As a free discourse evangelist, I’m putting my money where my mouth is and judging a few college debate rounds this weekend at the lovely University of Richmond. Posting will be light, but while I’m gone, I invite you to ponder this article on postmodern debate strategies from the Chronicle of Higher Education. The entire thing is stuck behind a subscriber firewall, but my old coach thoughtfully sent along a copy. In any other case I’d add some judicious highlighting, but you really should read the whole thing for context:
Competitive debate has traditionally served as a laboratory for the democratic process and an important training ground for future policy makers. But in recent years, a growing number of teams have played the game out of traditional bounds. They have turned events into commentaries on debate itself, in performances that bear little resemblance to the debating traditions that had a place on campuses for more than a hundred years. But the freewheeling aspect is what makes debate so exciting and challenging for students, according to many debate coaches, who say teams should be prepared to respond to any argument.
Now some college officials are asking whether debate is living up to its original educational mission.
And here’s where it gets interesting:
As a pioneer of the strategy of turning debate rounds into questions about the very framework of debate, Mr. Shanahan says he helped bring in philosophy and the disciplines of critical legal studies and critical race studies to an environment that had been dominated by policy wonks.
And he’s proud of that legacy. “It has literally changed the intellectual contours of the activity,” he said, arguing that it lets students grapple with ideas that are more common in graduate school than in undergraduate study. “For many it’s difficult to even recognize it as the activity of their youth.”
Fighting a ‘Cookie-Cutter Style’
It was another debate coach, Ede Warner Jr., who first focused on issues of race and identity during debate rounds about eight years ago. Mr. Warner is an associate professor of communication at the University of Louisville, and many call the approach “the Louisville project.”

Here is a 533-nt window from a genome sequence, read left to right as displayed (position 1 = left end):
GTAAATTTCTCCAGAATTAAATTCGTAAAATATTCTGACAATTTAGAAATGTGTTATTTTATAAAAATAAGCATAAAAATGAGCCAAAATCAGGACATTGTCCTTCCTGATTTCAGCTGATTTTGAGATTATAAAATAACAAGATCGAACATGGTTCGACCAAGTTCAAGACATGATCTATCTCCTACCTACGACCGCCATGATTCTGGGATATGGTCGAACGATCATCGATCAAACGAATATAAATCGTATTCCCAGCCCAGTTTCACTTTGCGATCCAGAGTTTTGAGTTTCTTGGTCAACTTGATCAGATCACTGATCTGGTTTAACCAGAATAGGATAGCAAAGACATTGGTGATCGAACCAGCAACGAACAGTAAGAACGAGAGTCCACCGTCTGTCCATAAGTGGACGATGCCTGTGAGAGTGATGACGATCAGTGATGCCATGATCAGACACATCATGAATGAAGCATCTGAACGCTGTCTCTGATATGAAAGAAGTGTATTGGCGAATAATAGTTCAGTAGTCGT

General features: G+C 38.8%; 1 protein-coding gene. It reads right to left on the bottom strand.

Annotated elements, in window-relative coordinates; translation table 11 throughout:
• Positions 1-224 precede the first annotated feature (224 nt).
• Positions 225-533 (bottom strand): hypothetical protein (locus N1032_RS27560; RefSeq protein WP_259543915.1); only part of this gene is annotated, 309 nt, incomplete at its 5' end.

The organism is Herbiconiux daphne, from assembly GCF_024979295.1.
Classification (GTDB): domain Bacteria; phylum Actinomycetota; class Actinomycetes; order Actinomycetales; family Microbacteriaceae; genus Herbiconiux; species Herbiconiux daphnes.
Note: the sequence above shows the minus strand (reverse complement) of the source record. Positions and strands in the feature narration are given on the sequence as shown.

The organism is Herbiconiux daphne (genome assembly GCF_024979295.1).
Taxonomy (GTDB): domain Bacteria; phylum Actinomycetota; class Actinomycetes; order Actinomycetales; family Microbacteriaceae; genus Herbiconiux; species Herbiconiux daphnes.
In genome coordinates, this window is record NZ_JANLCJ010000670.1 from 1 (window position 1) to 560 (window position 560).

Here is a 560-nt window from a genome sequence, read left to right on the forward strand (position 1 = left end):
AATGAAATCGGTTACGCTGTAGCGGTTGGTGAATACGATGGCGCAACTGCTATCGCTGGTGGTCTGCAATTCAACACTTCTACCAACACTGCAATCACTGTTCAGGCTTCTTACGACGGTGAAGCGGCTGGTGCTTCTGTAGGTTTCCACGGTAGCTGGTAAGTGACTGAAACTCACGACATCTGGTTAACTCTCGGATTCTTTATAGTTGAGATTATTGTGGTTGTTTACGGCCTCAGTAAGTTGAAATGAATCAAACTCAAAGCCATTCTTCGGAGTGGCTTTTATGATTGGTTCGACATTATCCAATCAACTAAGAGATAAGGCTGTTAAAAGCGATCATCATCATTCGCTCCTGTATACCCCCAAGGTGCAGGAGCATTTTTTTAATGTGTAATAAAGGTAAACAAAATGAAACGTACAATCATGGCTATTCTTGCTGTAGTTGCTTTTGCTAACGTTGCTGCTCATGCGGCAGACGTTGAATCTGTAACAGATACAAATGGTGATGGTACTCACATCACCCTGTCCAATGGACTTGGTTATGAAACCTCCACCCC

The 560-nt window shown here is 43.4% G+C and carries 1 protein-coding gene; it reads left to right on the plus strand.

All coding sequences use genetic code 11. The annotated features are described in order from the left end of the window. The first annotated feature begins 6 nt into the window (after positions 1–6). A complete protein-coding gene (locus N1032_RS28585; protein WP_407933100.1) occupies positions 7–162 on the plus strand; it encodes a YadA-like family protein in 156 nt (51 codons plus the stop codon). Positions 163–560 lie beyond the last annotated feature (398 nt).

In the 1960s, debate began moving to a format in which participants talked fast and tried to lob as many arguments as they could at opponents, and in the 1990s, the pace got even faster, according to some longtime debate coaches. The result was a move away from oratory, as debaters focused on absorbing information and responding to it. Meanwhile, the demographics of debate had become more and more diverse in a competitive system that is unusually open. Teams from community colleges and small colleges often go head-to-head with those from Ivy League institutions and large state universities. But Mr. Warner felt that the “cookie-cutter style” of standard policy debates left little room to discuss matters of race.
“It was easy strategically to make those issues less relevant to the debate,” he says, and he saw his approach as a way to force the issue of race to front and center.
But in 2005, after debaters at several other colleges had embraced “the Louisville project,” Mr. Warner abandoned it, concluding that it had become unproductive. “I thought the community was becoming desensitized” to the strategy, he says.
When asked whether Mr. Hammond, the president of Fort Hays State, was correct in calling debate too uncivil, Mr. Warner conceded that “there’s some merit in some of those charges.” But he and others inside debate wonder whether it is possible to impose new rules on conduct without destroying the essence of the activity.
“You can’t just magically snap your fingers and fix this problem,” he says. “By now most do think there’s a need to change, but there’s not much agreement on what needs to be done.”